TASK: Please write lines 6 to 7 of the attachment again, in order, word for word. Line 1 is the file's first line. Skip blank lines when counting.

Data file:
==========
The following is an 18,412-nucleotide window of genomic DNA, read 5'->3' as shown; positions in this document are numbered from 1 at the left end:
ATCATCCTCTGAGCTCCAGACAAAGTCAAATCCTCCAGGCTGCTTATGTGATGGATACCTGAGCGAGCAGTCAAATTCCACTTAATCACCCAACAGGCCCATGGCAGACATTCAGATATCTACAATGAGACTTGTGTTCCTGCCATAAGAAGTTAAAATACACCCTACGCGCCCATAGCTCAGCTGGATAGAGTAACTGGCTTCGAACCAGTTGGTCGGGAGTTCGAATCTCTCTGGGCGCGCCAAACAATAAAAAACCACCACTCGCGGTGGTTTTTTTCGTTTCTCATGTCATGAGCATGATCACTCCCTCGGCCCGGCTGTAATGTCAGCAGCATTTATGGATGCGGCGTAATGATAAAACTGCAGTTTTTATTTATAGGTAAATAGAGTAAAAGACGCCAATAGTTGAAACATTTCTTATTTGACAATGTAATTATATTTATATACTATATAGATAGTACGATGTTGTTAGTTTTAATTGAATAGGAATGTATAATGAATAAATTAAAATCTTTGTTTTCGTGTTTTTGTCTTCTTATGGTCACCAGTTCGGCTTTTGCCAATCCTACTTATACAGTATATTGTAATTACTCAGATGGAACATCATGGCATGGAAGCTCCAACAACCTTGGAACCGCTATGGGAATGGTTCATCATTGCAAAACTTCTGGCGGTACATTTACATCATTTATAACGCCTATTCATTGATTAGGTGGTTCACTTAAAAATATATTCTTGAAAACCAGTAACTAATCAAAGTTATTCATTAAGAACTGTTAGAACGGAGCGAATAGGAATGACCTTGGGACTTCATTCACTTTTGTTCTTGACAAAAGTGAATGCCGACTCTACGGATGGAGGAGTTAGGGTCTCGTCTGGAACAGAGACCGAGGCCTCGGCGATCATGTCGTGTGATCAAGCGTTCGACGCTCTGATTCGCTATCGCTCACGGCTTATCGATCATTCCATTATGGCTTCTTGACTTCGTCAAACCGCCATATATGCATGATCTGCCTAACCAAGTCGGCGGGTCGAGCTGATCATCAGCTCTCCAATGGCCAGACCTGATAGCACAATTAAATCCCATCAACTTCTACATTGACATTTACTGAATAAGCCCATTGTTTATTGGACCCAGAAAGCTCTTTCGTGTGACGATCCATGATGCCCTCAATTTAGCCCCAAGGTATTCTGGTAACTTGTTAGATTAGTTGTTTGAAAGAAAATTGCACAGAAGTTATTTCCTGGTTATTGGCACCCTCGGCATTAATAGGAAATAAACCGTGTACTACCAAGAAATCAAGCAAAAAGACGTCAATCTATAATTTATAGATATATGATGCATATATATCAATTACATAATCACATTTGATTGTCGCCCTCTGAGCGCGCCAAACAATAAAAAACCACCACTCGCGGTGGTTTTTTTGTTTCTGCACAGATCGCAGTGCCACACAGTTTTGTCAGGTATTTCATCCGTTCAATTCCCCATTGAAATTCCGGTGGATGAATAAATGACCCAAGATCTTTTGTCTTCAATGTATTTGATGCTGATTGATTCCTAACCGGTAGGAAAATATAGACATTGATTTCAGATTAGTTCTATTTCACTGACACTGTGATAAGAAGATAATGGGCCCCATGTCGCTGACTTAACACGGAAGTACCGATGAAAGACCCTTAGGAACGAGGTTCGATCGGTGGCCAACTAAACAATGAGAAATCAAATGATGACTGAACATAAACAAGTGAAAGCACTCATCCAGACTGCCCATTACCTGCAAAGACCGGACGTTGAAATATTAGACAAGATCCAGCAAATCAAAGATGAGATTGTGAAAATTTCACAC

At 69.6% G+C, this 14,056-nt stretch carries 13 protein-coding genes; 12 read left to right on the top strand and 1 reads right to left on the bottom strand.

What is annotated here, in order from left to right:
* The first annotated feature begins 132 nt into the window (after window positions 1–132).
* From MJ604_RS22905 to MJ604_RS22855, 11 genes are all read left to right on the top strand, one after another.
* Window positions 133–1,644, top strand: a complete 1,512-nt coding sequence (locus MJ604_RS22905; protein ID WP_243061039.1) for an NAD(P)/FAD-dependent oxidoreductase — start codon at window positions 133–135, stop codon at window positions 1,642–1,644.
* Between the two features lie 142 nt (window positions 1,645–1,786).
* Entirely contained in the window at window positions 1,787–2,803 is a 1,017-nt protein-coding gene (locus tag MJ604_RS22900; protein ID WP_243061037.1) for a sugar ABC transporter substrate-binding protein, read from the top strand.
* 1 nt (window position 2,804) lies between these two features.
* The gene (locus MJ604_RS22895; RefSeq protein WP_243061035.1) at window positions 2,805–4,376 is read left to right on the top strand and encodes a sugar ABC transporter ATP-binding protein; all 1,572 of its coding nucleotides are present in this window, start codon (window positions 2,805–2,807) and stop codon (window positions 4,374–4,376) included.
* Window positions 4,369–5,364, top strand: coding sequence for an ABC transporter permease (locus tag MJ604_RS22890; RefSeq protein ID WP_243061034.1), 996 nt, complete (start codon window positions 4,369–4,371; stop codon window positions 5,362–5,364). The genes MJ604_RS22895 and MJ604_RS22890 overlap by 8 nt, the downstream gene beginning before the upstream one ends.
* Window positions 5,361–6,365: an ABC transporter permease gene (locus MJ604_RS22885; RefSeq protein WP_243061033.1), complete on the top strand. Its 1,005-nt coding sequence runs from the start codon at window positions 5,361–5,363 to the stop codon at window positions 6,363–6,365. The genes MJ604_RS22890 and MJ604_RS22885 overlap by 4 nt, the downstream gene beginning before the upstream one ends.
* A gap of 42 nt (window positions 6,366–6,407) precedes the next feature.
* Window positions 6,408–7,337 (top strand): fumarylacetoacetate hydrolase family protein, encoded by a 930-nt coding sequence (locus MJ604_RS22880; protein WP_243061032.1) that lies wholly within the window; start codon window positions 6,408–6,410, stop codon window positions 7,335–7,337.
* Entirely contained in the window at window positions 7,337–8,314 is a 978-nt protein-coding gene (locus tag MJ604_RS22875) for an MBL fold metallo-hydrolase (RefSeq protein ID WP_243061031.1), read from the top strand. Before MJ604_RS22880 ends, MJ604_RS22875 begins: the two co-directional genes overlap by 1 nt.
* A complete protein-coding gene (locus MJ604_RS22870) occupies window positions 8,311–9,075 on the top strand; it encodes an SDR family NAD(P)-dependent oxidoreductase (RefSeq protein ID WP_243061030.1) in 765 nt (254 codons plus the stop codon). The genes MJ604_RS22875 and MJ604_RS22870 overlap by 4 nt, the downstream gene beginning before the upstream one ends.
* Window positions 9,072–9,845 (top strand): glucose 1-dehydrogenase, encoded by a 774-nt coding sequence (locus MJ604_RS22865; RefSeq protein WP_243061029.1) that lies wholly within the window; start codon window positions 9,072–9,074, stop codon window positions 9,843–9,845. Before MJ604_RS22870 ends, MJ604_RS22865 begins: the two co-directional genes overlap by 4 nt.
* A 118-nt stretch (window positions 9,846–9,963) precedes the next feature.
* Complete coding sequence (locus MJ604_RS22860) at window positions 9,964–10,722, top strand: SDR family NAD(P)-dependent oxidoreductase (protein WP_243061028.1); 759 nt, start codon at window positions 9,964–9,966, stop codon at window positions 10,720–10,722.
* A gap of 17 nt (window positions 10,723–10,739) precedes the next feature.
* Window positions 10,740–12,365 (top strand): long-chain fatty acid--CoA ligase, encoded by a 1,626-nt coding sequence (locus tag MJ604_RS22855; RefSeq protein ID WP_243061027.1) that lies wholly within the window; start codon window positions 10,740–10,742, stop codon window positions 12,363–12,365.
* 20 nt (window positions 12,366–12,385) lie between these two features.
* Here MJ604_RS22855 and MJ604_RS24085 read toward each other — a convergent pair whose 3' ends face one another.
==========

* From MJ604_RS22905 to MJ604_RS22855, 11 genes are all read left to right on the top strand, one after another.
* Window positions 133–1,644, top strand: a complete 1,512-nt coding sequence (locus MJ604_RS22905; protein ID WP_243061039.1) for an NAD(P)/FAD-dependent oxidoreductase — start codon at window positions 133–135, stop codon at window positions 1,642–1,644.